Models for navigating biological complexity in breeding improved crop plants

Graeme Hammer, Mark Cooper, François Tardieu, Stephen Welch, Bruce Walsh, Fred van Eeuwijk, Scott Chapman, Dean Podlich

Research output: Contribution to journalReview article

247 Scopus citations

Abstract

Progress in breeding higher-yielding crop plants would be greatly accelerated if the phenotypic consequences of making changes to the genetic makeup of an organism could be reliably predicted. Developing a predictive capacity that scales from genotype to phenotype is impeded by biological complexities associated with genetic controls, environmental effects and interactions among plant growth and development processes. Plant modelling can help navigate a path through this complexity. Here we profile modelling approaches for complex traits at gene network, organ and whole plant levels. Each provides a means to link phenotypic consequence to changes in genomic regions via stable associations with model coefficients. A unifying feature of the models is the relatively coarse level of granularity they use to capture system dynamics. Much of the fine detail is not directly required. Robust coarse-grained models might be the tool needed to integrate phenotypic and molecular approaches to plant breeding.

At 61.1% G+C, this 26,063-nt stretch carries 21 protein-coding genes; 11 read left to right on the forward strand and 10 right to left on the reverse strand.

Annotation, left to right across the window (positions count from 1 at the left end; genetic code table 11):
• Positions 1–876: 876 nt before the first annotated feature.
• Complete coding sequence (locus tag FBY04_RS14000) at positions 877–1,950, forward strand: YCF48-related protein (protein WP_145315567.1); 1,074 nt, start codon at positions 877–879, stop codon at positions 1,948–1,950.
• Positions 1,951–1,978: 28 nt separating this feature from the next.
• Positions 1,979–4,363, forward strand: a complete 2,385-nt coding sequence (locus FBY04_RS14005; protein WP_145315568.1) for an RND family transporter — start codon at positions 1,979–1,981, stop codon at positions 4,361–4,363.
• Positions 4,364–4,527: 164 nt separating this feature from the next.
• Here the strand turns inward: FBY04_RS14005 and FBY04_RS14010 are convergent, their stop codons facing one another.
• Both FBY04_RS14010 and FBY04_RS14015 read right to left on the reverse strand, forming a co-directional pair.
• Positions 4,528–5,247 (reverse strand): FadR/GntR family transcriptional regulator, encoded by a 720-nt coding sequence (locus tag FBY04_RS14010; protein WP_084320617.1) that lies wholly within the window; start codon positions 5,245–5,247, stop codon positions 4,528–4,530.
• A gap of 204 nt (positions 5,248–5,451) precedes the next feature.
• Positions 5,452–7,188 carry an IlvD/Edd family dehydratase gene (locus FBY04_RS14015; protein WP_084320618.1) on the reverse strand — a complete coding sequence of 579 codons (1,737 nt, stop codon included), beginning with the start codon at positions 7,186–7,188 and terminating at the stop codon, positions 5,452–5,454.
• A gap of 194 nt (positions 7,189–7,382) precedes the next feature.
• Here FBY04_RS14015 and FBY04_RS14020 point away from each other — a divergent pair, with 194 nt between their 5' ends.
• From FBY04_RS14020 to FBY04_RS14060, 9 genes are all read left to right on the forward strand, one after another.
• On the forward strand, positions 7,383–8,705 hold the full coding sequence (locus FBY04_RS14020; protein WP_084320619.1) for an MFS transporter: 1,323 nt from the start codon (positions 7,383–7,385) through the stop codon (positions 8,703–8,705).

Original languageEnglish (US)
Pages (from-to)587-593
Number of pages7
JournalTrends in Plant Science
Volume11
Issue number12
DOIs
StatePublished - Dec 1 2006

ASJC Scopus subject areas

  • Plant Science

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    Hammer, G., Cooper, M., Tardieu, F., Welch, S., Walsh, B., van Eeuwijk, F., Chapman, S., & Podlich, D. (2006). Models for navigating biological complexity in breeding improved crop plants. Trends in Plant Science, 11(12), 587-593. https://doi.org/10.1016/j.tplants.2006.10.006